It is one thing to make sure that the correct information is passed on. It is quite another to ensure that the right information gets to the right teacher or department. SCAA recommends that a senior management team member take responsibility for overseeing the information from primary schools through liaising with them directly, distributing the information to the appropriate people and monitoring and analysing how it is used.

Achieving continuity involves more than moving papers between schools, however. Joint work between the phases, where staff from both schools collaborate on defining standards and expectations is also well within the realms of possibility, as is planning related areas of work across Years 6 and 7 to avoid replication and ensure progression, All of this requires organisation and time. These things don't necessarily fit neatly into the priorities of secondary schools in this, the most competitive educational climate the country has experienced for many generations. With money being spent on glossy prospectuses and high profile open days, curriculum continuity is not at the top of many secondary school agendas.

Where some schools have begun developing sophisticated electronic systems for the transfer of records about a pupil to the relevant secondary teachers and departments, others are starting assessment at square one.

According to SCAA, liaison between the two phases should provide Year 7 teachers with a fuller picture of who the child is, what their achievements have been, what level of work will be challenging for them and what arrangements will be necessary for bilingual pupils or those with special needs. Unless this information is passed on, it raises the basic question: what's the point of all the record-keeping, all the assessments, all the testing at primary level?

Curricular continuity and the development of professional links between schools to support it are the underpinnings for a smooth, productive transition from primary to secondary school. This must go hand in hand with parents' support to ensure that their children feel secure during what is potentially a disruptive time.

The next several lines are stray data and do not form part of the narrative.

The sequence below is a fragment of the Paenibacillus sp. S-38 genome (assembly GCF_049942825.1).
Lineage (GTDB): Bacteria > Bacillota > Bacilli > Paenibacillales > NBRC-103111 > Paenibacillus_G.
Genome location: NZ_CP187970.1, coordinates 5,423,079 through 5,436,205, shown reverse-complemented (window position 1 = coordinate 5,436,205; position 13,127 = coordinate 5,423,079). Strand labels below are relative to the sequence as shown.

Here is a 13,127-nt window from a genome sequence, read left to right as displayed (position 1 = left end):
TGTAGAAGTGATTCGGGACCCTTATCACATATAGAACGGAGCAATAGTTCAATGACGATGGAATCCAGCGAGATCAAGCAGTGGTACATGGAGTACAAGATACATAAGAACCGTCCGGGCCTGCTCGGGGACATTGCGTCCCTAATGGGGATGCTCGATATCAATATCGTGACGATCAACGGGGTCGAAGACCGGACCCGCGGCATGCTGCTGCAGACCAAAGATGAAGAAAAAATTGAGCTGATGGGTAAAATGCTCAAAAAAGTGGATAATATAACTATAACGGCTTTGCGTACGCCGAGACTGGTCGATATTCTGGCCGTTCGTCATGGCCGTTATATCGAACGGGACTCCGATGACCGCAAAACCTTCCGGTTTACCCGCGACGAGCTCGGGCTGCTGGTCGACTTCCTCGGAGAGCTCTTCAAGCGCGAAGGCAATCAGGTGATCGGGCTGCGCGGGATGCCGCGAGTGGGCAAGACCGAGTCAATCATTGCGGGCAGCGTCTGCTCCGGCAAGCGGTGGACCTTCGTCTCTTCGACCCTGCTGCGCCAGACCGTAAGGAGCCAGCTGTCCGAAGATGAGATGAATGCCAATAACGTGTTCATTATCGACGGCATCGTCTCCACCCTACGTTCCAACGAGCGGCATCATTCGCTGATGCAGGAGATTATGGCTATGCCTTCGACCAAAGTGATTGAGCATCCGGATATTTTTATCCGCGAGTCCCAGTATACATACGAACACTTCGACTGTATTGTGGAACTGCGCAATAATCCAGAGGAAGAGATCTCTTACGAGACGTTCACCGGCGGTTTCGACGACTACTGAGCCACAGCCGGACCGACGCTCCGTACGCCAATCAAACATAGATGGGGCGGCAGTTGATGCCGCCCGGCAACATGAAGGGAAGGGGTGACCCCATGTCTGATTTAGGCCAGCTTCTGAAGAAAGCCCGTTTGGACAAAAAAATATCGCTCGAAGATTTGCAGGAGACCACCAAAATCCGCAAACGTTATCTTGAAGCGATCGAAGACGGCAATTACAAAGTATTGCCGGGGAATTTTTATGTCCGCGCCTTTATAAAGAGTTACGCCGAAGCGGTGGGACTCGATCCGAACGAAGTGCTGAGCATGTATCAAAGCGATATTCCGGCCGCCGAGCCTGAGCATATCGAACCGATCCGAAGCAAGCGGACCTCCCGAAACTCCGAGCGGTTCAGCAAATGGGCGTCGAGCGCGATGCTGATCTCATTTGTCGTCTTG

Whoever is involved, however many feeder primaries are pouring their children into the secondaries, whatever the competition and the pressures, there is an increasingly strong argument for schools to put energy into making the transition a smooth and productive one.

Examples of the level best

Willow Bank junior school in Berkshire is part of a cluster which accepts, in the words of headteacher Geoff Forster, that "if we're to make progress, we have to make secondary schools confident in our assessment - by working together with them." To this end, all of the schools in the cluster, near Reading, are encouraged to produce portfolios with examples of each level for assessment in English and science. Working collectively between schools and phases, they have come up with an agreed level for the scripts. "The idea is that the final portfolio will contain children's work illustrating examples of Levels 3 to 6, all annotated by teachers."

How the team reaches consensus on aims

BYLINE:Stanley comprehensive in Durham is part of a consortium that includes five feeder primaries working to promote continuity and progress.

The steering group of heads is targeting the core subjects. Together with an LEA assessment and achievement co-ordinator who works as an external assessor to the group, they have reached a consensus on standards on annotated pieces of work. They have also been looking at curriculum development and joint planning.

"We're blurring the edges between key stages 2 and 3," says deputy head Alan Lee. "There have always been good pastoral links between the feeders and the comprehensive. But we felt there was a gap in terms of academic continuity. " He laughingly suggests that part of the motivation for moving into this area might be "fear", but, more seriously, points to OFSTED's developmental focus on the key stages, and to accountability.

"It's long overdue," he says. But he admits that this close collaborative work has its pitfalls. Two meetings per term attended by seven to ten members of staff during school time is expensive.

"Ten teachers in one session could cost Pounds 700 if you had to bring in outside cover. This has to be costed as part of the development. We want to extend this network and keep it going. But the cost will militate against us extending our brief to cover foundation subjects."